TPS: Who are you playing with on the ice?

Bigos: My D-partner right now is Karl Stollery, from Camrose. He's a great guy- quiet but has a tremendous work ethic and is a great skater. We feed off of each other really well and I learn a lot from him. We click very well on the ice because its very easy to play with him. Our chemistry is very good so far and we're only getting better.

TPS: When the team is on the road, who are you roomates with?

Bigos: I'm roommates with Stephane Da Costa from France. He's a great guy and one of my best friends here. Off the ice he's a very, very funny guy and really down to earth. We always have a fun time and we get along great. I couldn't be happier with my linemate or roommate.

TPS: finally, tell us a bit about Stephane Da Costa... a kid from France, has played last 3 years (maybe longer?) in North America and is having a big freshman season already including a huge 5-point game against Army back in October. Like I asked you in a text a while ago... is he for real?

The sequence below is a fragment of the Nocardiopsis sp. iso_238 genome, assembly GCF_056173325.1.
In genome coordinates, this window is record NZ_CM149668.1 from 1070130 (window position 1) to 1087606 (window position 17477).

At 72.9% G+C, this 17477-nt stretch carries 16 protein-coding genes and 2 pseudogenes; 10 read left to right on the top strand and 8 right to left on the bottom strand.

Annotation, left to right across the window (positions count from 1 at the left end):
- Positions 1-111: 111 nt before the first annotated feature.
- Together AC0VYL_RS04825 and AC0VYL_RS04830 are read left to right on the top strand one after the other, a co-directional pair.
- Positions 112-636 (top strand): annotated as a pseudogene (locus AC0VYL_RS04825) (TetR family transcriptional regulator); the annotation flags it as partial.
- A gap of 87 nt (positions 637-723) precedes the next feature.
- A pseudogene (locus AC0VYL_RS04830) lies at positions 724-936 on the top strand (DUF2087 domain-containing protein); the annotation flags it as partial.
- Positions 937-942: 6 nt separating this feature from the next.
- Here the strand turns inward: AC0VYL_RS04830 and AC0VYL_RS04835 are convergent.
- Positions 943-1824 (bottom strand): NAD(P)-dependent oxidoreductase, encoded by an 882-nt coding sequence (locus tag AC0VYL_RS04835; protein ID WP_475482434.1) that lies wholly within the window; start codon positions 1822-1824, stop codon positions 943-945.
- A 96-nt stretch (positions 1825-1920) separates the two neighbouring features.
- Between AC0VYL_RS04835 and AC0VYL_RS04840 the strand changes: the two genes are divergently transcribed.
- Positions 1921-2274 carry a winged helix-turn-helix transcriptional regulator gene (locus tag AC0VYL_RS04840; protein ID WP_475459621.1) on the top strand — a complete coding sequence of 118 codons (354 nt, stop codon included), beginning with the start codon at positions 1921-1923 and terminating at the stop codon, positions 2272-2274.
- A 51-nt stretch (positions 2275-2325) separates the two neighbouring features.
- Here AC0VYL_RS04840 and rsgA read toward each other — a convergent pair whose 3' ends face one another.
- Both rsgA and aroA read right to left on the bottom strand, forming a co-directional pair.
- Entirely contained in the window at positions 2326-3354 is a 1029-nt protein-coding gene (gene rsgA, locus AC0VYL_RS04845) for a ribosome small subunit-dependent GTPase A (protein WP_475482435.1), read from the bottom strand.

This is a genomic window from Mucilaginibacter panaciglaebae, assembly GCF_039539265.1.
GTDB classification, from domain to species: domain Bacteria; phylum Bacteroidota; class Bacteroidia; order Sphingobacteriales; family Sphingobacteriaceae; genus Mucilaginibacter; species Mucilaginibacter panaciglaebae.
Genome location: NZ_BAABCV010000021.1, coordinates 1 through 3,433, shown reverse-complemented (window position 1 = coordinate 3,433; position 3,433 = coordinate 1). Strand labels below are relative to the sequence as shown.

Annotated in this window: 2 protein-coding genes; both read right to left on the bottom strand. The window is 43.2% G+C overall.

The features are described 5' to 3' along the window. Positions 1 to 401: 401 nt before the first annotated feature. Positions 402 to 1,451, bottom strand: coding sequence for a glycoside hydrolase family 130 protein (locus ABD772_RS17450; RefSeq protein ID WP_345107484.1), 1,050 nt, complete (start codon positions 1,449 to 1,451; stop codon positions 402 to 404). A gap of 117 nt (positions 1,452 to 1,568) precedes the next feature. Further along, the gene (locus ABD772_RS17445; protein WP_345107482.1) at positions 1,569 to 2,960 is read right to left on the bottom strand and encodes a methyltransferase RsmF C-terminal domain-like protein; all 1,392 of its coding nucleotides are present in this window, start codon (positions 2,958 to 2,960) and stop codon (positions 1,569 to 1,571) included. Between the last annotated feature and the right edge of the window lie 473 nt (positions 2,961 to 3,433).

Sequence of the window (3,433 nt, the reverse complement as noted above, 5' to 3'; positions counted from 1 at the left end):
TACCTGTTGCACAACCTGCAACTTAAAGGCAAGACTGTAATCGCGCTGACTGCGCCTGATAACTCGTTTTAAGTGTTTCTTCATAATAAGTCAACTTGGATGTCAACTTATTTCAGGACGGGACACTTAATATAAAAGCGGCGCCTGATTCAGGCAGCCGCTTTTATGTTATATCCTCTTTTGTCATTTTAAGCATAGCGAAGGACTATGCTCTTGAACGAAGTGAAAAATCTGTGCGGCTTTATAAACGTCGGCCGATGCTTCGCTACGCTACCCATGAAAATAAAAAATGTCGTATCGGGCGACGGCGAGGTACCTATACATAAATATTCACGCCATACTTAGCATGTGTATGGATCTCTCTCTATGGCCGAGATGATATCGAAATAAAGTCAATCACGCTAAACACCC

Bigos: Stephane is the real deal. He's just so smart with and without the puck and he has so much skill to go with it. He reminds me of a little kid around the rink; just so excited and eager to be there and ready to just get on the ice and work. Its something that everyone has in them but we sometimes tend to get away from it at the higher levels as you go up but he brings that to our team and its infectious. Our whole team is at the ice rink and on the ice as much as we can be and it's great.

[Da Costa] is a great skater and great stickhandler and has good speed. He is so smart that its like he has such an advantage with his ability to see the ice and read and react. He controls the play so well as a puck possession guy and sets up so many scoring chances as well as score goals. He is very strong on his skates as well. I cant find anything bad about this kid every time I watch him. He's going to have a great career in the NHL.

Kyle Bigos was a 4th round selection of the Edmonton Oilers in the 2009 NHL Entry Draft. He scored 33 points in 58 games with the Vernon Vipers of the BCHL for whom the native Californian played two seasons. He is now a freshman member of the Merrimack Warriors and currently has 6 points in 11 games played with 32 penalty minutes and one game winning goal.

(Photos Courtesy: Vernon Vipers, BCHL, Hockey East, Merrimack Athletics and Gil Talbot)